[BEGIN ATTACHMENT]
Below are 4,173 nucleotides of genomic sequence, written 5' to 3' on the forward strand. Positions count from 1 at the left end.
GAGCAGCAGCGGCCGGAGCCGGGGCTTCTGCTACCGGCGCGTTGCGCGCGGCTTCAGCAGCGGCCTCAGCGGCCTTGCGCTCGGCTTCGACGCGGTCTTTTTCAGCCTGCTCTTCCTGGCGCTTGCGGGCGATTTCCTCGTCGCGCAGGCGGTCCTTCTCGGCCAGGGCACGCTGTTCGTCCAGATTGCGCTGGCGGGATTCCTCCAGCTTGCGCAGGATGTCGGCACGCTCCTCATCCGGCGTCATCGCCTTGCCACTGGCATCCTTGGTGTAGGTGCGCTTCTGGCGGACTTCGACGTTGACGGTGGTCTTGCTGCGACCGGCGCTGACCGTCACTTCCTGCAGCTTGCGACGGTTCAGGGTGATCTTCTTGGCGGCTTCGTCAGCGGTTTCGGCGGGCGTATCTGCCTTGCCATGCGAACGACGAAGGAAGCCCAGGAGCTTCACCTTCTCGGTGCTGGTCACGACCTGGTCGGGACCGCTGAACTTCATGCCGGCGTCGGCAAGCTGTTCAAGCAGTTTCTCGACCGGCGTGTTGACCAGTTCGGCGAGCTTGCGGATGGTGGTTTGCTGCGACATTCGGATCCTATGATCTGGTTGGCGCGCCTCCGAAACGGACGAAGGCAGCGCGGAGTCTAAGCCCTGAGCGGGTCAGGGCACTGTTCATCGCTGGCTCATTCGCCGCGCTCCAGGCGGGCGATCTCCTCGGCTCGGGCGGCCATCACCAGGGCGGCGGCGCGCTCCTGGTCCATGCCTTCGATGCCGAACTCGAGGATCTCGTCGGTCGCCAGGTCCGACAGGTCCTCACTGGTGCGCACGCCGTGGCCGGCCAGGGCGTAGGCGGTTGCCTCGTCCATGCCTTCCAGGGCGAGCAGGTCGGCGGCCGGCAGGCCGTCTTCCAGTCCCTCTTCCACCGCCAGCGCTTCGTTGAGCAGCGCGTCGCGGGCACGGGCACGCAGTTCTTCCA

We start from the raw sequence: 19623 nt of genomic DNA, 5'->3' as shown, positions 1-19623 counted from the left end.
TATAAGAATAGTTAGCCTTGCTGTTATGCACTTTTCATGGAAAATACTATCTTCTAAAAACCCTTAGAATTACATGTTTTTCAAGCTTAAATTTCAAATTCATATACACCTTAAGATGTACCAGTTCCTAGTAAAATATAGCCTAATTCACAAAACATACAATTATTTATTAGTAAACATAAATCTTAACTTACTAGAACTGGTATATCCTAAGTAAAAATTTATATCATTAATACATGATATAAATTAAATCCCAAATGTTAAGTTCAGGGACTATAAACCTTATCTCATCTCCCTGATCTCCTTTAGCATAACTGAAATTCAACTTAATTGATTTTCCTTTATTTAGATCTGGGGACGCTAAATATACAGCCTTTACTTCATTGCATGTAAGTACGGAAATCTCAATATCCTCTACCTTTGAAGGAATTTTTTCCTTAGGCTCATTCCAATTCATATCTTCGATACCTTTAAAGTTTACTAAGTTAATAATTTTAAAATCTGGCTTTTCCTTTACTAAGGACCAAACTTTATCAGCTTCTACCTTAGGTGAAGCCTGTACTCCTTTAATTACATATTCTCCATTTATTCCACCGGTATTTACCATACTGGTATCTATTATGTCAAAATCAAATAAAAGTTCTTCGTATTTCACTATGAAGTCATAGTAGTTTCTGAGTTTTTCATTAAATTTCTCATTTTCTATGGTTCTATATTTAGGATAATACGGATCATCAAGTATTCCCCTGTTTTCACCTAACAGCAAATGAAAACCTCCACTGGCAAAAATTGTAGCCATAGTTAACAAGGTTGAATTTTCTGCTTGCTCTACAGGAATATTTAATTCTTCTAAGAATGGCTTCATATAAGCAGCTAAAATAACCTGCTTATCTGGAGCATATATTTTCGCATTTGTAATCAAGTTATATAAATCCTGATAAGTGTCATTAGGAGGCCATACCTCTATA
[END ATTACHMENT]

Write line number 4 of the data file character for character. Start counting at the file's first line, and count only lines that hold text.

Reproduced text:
TATAAGAATAGTTAGCCTTGCTGTTATGCACTTTTCATGGAAAATACTATCTTCTAAAAACCCTTAGAATTACATGTTTTTCAAGCTTAAATTTCAAATTCATATACACCTTAAGATGTACCAGTTCCTAGTAAAATATAGCCTAATTCACAAAACATACAATTATTTATTAGTAAACATAAATCTTAACTTACTAGAACTGGTATATCCTAAGTAAAAATTTATATCATTAATACATGATATAAATTAAATCCCAAATGTTAAGTTCAGGGACTATAAACCTTATCTCATCTCCCTGATCTCCTTTAGCATAACTGAAATTCAACTTAATTGATTTTCCTTTATTTAGATCTGGGGACGCTAAATATACAGCCTTTACTTCATTGCATGTAAGTACGGAAATCTCAATATCCTCTACCTTTGAAGGAATTTTTTCCTTAGGCTCATTCCAATTCATATCTTCGATACCTTTAAAGTTTACTAAGTTAATAATTTTAAAATCTGGCTTTTCCTTTACTAAGGACCAAACTTTATCAGCTTCTACCTTAGGTGAAGCCTGTACTCCTTTAATTACATATTCTCCATTTATTCCACCGGTATTTACCATACTGGTATCTATTATGTCAAAATCAAATAAAAGTTCTTCGTATTTCACTATGAAGTCATAGTAGTTTCTGAGTTTTTCATTAAATTTCTCATTTTCTATGGTTCTATATTTAGGATAATACGGATCATCAAGTATTCCCCTGTTTTCACCTAACAGCAAATGAAAACCTCCACTGGCAAAAATTGTAGCCATAGTTAACAAGGTTGAATTTTCTGCTTGCTCTACAGGAATATTTAATTCTTCTAAGAATGGCTTCATATAAGCAGCTAAAATAACCTGCTTATCTGGAGCATATATTTTCGCATTTGTAATCAAGTTATATAAATCCTGATAAGTGTCATTAGGAGGCCATACCTCTATA